Definition of dominie in English:

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dominie

Pronunciation: /ˈdɒmɪni/

noun (plural dominies)

1Scottish A schoolmaster.
Example sentences
  • It is a sound reaching back to the farthest recesses of his throat, to an Etonian schooling in the late 1940s, and to classroom discipline as a Bo'ness Academy dominie in the late 1950s.
  • When she learns that he has been secretly having an affair with the tutor she joins her in attempting to oust the hapless dominie.
  • By over-professionalising we exclude mature folk whose experience would make them better dominies in a typical housing estate than a young graduate.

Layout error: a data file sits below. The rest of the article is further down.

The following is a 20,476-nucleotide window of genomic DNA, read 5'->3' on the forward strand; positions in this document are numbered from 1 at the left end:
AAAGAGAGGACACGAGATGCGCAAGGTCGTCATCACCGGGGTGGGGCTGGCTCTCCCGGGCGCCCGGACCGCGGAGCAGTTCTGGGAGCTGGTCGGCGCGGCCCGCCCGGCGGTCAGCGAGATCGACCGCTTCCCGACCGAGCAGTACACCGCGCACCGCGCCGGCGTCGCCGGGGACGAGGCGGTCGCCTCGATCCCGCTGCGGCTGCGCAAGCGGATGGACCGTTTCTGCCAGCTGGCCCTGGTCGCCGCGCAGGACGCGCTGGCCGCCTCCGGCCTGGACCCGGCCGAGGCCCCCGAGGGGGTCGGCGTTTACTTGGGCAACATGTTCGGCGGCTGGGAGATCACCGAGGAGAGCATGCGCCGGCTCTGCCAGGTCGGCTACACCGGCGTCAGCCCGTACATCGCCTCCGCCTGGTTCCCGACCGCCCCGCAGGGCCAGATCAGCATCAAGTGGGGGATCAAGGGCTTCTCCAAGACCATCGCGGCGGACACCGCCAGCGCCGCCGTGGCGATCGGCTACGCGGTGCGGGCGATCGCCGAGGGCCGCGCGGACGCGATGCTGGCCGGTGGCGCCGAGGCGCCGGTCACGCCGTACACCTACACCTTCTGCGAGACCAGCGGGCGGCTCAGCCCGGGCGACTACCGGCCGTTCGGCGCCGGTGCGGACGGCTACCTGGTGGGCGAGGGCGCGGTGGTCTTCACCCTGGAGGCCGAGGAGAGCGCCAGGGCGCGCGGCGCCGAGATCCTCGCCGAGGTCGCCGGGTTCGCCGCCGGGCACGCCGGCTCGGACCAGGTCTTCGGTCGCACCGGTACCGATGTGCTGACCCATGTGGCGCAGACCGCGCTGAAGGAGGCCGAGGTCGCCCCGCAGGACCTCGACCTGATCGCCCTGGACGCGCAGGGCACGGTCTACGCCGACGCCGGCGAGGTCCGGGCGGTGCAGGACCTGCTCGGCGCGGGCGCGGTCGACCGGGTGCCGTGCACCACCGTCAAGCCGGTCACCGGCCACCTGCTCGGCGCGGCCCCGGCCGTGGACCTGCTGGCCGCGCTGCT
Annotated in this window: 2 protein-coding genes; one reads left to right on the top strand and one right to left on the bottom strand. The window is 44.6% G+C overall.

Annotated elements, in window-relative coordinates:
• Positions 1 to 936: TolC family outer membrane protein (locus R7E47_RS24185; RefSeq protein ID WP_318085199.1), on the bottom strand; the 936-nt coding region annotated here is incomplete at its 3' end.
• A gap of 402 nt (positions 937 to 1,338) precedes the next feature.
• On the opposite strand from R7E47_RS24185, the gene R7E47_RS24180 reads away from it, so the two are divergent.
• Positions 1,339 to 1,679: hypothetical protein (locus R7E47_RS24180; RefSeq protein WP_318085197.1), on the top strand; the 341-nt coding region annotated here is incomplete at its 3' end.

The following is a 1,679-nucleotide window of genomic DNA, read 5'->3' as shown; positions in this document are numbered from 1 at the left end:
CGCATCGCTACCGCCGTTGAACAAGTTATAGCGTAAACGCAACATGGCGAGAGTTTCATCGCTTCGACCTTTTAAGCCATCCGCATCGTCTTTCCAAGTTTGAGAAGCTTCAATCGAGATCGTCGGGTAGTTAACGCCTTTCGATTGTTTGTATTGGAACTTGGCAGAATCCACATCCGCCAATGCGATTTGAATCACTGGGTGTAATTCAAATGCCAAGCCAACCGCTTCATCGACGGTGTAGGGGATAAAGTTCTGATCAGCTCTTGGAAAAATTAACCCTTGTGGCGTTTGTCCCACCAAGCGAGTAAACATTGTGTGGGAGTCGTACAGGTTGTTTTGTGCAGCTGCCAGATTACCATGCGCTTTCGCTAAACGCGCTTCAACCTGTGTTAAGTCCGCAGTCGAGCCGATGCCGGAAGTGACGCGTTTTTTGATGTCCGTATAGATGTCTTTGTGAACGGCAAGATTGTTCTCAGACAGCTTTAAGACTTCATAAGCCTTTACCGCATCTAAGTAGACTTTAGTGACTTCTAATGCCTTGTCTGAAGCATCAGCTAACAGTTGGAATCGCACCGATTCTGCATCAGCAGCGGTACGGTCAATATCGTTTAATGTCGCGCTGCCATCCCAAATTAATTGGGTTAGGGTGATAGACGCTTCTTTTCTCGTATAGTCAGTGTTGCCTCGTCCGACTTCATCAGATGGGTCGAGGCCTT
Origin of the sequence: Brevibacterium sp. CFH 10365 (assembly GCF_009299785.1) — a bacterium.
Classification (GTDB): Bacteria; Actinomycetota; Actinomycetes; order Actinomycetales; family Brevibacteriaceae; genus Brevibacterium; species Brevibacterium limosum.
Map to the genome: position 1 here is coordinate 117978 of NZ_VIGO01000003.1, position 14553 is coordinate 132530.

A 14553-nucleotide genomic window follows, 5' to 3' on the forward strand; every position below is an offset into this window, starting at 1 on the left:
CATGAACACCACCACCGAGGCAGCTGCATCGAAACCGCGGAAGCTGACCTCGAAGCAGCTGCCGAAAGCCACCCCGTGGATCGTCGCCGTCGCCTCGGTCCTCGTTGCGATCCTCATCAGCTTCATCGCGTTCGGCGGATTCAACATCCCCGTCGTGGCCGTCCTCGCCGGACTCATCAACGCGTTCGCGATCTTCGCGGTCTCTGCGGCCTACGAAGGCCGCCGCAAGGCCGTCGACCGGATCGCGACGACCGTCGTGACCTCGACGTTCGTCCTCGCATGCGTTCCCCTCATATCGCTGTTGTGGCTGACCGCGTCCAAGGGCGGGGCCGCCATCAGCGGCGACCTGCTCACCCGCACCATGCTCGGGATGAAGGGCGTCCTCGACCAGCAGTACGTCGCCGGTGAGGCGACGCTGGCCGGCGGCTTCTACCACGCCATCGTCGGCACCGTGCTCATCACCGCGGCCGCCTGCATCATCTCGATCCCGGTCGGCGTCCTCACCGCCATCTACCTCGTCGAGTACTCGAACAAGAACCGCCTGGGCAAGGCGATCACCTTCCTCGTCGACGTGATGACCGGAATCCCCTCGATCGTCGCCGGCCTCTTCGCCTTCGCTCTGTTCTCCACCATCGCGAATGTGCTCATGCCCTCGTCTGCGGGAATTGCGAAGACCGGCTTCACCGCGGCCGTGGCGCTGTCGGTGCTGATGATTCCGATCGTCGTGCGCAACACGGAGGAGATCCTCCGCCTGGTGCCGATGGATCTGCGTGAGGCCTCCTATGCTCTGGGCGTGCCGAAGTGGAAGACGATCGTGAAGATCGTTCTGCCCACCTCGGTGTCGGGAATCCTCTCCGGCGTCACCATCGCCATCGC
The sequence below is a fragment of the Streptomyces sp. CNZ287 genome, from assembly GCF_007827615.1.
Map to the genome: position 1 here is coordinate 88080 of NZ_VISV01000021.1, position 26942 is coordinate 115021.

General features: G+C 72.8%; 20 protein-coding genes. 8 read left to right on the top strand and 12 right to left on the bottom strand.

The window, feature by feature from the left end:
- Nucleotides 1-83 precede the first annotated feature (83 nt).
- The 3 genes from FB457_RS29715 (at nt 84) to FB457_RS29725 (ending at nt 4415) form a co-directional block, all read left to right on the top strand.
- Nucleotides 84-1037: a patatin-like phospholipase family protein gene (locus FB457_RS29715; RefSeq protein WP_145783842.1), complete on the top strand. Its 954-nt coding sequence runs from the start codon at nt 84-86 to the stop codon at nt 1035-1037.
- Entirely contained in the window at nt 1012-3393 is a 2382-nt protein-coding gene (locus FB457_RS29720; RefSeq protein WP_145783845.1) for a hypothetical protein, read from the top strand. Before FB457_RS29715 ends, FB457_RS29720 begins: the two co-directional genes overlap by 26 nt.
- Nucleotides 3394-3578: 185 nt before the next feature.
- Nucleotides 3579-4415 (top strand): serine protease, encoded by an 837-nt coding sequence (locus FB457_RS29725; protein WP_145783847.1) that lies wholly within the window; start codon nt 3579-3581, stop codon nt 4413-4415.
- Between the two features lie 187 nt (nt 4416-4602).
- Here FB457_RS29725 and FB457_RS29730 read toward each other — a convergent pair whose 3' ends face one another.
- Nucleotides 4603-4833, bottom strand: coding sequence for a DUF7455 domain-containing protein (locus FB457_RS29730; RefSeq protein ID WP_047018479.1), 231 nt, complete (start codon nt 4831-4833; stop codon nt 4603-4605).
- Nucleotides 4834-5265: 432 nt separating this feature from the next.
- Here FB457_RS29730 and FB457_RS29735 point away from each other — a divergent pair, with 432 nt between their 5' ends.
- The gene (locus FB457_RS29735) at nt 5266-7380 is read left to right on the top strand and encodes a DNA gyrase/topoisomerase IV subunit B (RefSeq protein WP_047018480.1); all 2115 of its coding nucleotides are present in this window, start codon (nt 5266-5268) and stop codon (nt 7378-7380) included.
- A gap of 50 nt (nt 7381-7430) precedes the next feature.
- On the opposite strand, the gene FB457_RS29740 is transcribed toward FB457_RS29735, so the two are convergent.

2chiefly US A pastor or clergyman.

Origin

Late 17th century: alteration of Latin domine! (vocative) 'master!, sir!', from dominus 'lord' (formerly used as a polite form of address to a clergyman or member of one of the professions).

Words that rhyme with dominie

hominy, Melpomene

For editors and proofreaders

Line breaks: dom|inie

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